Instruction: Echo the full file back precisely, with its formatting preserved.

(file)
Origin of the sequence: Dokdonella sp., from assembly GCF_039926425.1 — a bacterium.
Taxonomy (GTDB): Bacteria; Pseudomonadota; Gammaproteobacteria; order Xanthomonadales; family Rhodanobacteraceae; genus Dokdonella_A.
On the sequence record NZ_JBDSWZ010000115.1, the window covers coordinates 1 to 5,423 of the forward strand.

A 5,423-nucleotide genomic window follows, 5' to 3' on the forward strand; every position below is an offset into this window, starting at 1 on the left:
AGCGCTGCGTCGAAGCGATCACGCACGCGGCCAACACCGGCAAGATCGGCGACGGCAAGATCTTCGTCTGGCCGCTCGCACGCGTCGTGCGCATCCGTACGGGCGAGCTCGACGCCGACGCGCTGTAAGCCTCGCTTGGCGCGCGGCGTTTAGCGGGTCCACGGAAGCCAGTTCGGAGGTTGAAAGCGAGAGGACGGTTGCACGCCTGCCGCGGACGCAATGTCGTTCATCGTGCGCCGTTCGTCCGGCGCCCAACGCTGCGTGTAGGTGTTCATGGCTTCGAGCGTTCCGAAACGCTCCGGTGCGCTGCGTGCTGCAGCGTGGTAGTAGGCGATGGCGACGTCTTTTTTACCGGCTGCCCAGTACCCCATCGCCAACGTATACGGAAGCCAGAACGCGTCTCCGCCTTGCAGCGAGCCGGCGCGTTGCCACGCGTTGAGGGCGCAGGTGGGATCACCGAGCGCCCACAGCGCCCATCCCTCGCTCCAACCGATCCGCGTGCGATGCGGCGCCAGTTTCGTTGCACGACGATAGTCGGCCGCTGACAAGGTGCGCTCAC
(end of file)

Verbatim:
Origin of the sequence: Dokdonella sp., from assembly GCF_039926425.1 — a bacterium.
Taxonomy (GTDB): Bacteria; Pseudomonadota; Gammaproteobacteria; order Xanthomonadales; family Rhodanobacteraceae; genus Dokdonella_A.
On the sequence record NZ_JBDSWZ010000115.1, the window covers coordinates 1 to 5,423 of the forward strand.

A 5,423-nucleotide genomic window follows, 5' to 3' on the forward strand; every position below is an offset into this window, starting at 1 on the left:
AGCGCTGCGTCGAAGCGATCACGCACGCGGCCAACACCGGCAAGATCGGCGACGGCAAGATCTTCGTCTGGCCGCTCGCACGCGTCGTGCGCATCCGTACGGGCGAGCTCGACGCCGACGCGCTGTAAGCCTCGCTTGGCGCGCGGCGTTTAGCGGGTCCACGGAAGCCAGTTCGGAGGTTGAAAGCGAGAGGACGGTTGCACGCCTGCCGCGGACGCAATGTCGTTCATCGTGCGCCGTTCGTCCGGCGCCCAACGCTGCGTGTAGGTGTTCATGGCTTCGAGCGTTCCGAAACGCTCCGGTGCGCTGCGTGCTGCAGCGTGGTAGTAGGCGATGGCGACGTCTTTTTTACCGGCTGCCCAGTACCCCATCGCCAACGTATACGGAAGCCAGAACGCGTCTCCGCCTTGCAGCGAGCCGGCGCGTTGCCACGCGTTGAGGGCGCAGGTGGGATCACCGAGCGCCCACAGCGCCCATCCCTCGCTCCAACCGATCCGCGTGCGATGCGGCGCCAGTTTCGTTGCACGACGATAGTCGGCCGCTGACAAGGTGCGCTCAC